The next two parts offer parents five steps on how responsive listening techniques allow children to be more open and expressive. The book then goes on to demonstrate how to apply the techniques with children of three different ages. At each age, there are different developmental reasons why a child might argue. Knowing these will help parents respond appropriately.

Listening to a child’s opposition will release his or her resistance and demonstrate that you, as a parent, respect them. In the long run, Nichols believes that his approach will lead to more cooperation and less questioning of parental authority. 

Nichols also provides examples and sample dialogues to help parents get started.

The strength of this book is that it deals with frustrating, real-life situations that leave parents wanting to pull out their hair—or perhaps that of their children.

The steps to responsive listening are easy to understand, although they may seem more difficult to practice when emotions are high. But they can make a difference when communication patterns are already in conflict. 

I agree with Nichols’ philosophy, so I recommend this book not only to professional colleagues but to parents, as well. Improving communication is key to developing a strong relationship between a parent and child. Robin Bluestone-Miller, L.C.S.W.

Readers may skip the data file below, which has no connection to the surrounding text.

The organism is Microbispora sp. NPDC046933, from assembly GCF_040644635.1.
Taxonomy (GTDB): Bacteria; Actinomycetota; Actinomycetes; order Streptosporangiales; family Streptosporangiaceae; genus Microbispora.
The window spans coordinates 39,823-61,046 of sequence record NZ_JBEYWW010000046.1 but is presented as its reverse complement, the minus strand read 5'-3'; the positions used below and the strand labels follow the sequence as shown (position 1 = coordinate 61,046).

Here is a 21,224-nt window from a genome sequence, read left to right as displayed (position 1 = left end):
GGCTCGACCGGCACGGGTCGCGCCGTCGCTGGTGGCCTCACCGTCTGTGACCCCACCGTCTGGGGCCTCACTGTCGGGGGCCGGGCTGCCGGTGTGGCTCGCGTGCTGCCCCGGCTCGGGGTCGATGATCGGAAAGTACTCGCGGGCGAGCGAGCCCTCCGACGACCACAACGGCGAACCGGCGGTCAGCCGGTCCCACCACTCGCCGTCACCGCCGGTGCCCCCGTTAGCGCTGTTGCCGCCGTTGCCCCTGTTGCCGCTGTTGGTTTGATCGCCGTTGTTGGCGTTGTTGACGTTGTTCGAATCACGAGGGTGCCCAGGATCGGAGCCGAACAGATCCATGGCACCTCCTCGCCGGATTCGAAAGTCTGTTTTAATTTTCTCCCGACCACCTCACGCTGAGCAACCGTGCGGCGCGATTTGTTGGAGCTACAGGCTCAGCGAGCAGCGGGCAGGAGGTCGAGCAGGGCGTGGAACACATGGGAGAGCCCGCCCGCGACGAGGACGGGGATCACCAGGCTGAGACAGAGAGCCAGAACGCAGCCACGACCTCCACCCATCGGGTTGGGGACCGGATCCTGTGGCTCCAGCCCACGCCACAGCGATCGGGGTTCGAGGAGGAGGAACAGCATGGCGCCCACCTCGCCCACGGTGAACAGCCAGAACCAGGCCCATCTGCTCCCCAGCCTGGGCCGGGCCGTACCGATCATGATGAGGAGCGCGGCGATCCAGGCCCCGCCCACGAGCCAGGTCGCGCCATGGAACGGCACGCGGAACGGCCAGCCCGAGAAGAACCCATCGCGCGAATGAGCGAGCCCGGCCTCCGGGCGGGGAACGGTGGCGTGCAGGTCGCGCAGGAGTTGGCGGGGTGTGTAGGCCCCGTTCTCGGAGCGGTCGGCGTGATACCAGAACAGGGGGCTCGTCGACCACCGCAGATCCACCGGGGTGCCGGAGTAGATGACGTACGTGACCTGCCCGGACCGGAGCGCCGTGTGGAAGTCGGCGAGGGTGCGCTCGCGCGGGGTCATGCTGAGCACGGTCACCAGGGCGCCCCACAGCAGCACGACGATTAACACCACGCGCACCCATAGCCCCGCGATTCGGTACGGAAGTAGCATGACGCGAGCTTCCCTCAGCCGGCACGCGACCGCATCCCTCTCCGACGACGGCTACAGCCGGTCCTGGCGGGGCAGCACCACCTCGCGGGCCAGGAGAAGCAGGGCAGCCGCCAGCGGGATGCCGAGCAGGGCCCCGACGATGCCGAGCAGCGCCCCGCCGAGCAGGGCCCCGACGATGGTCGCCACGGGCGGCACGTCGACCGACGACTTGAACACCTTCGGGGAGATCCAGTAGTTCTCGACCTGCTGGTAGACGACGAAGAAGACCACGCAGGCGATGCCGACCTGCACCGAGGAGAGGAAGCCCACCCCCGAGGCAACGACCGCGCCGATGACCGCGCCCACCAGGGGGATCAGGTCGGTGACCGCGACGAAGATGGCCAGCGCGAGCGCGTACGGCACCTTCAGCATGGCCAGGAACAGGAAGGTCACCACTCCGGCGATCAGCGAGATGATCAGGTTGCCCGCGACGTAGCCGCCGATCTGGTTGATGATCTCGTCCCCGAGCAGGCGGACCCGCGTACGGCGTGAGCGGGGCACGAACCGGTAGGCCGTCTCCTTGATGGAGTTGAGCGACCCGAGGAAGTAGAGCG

Two is better than one when it comes to children Beyond One: Growing a Family and Getting a Life, by Jennifer Bingham Hull, Seal Press, 2004, $14.95.

I came to this book as a mother who is not yet there. I’m not ready to commit to having a second child. Now that my daughter is almost 3, my life is starting to resemble something close to what it was before. No more diapers, no serving special meals, no binkies falling under the crib at 2 a.m. Should we have another child and disrupt our chi? Or would adding another increase our joy?

For some insight, I turned to Jennifer Bingham Hull, a freelance writer and former staff writer for the Wall Street Journal, who has written a very readable, very enjoyable collection of essays chronicling the first few years after her second daughter was born. No longer consumed with reading every parenting book—or worrying over every sound her daughter makes—Hull has moved on to bigger, and for the reader, more amusing problems: How, for example, do you make going to the dry cleaners as fun as going to Disney World?

Surprisingly, she begins with an introduction that would scare off anyone from having another child. She cites studies about how the year after a second child is born is usually the hardest year in a marriage. According to those studies, it’s also the year in which “women’s life satisfaction drop[s] to an all-time low.” 

From here, though, she visits familiar, and more friendly, territory: How can I possibly have room in my heart for two, make shared parenting work and deal with all the stuff, stuff, stuff? Hull does it all with great honesty and candor. She exposes her imperfect world of clutter and sexless nights so that we may smile and nod and know that we are not alone.

Each essay is bite-sized—perfect for picking up during early morning feedings or in the few minutes before your eyes close at night.

Beyond One confirms what I thought to be true about having a second child—it can be one of the most difficult tasks in life to take on, but also one of the most rewarding. Kim Schmidt

 
 





 
 
 
Copyright 2014 Wednesday Journal Inc. All rights reserved. Chicago web development by liQuidprint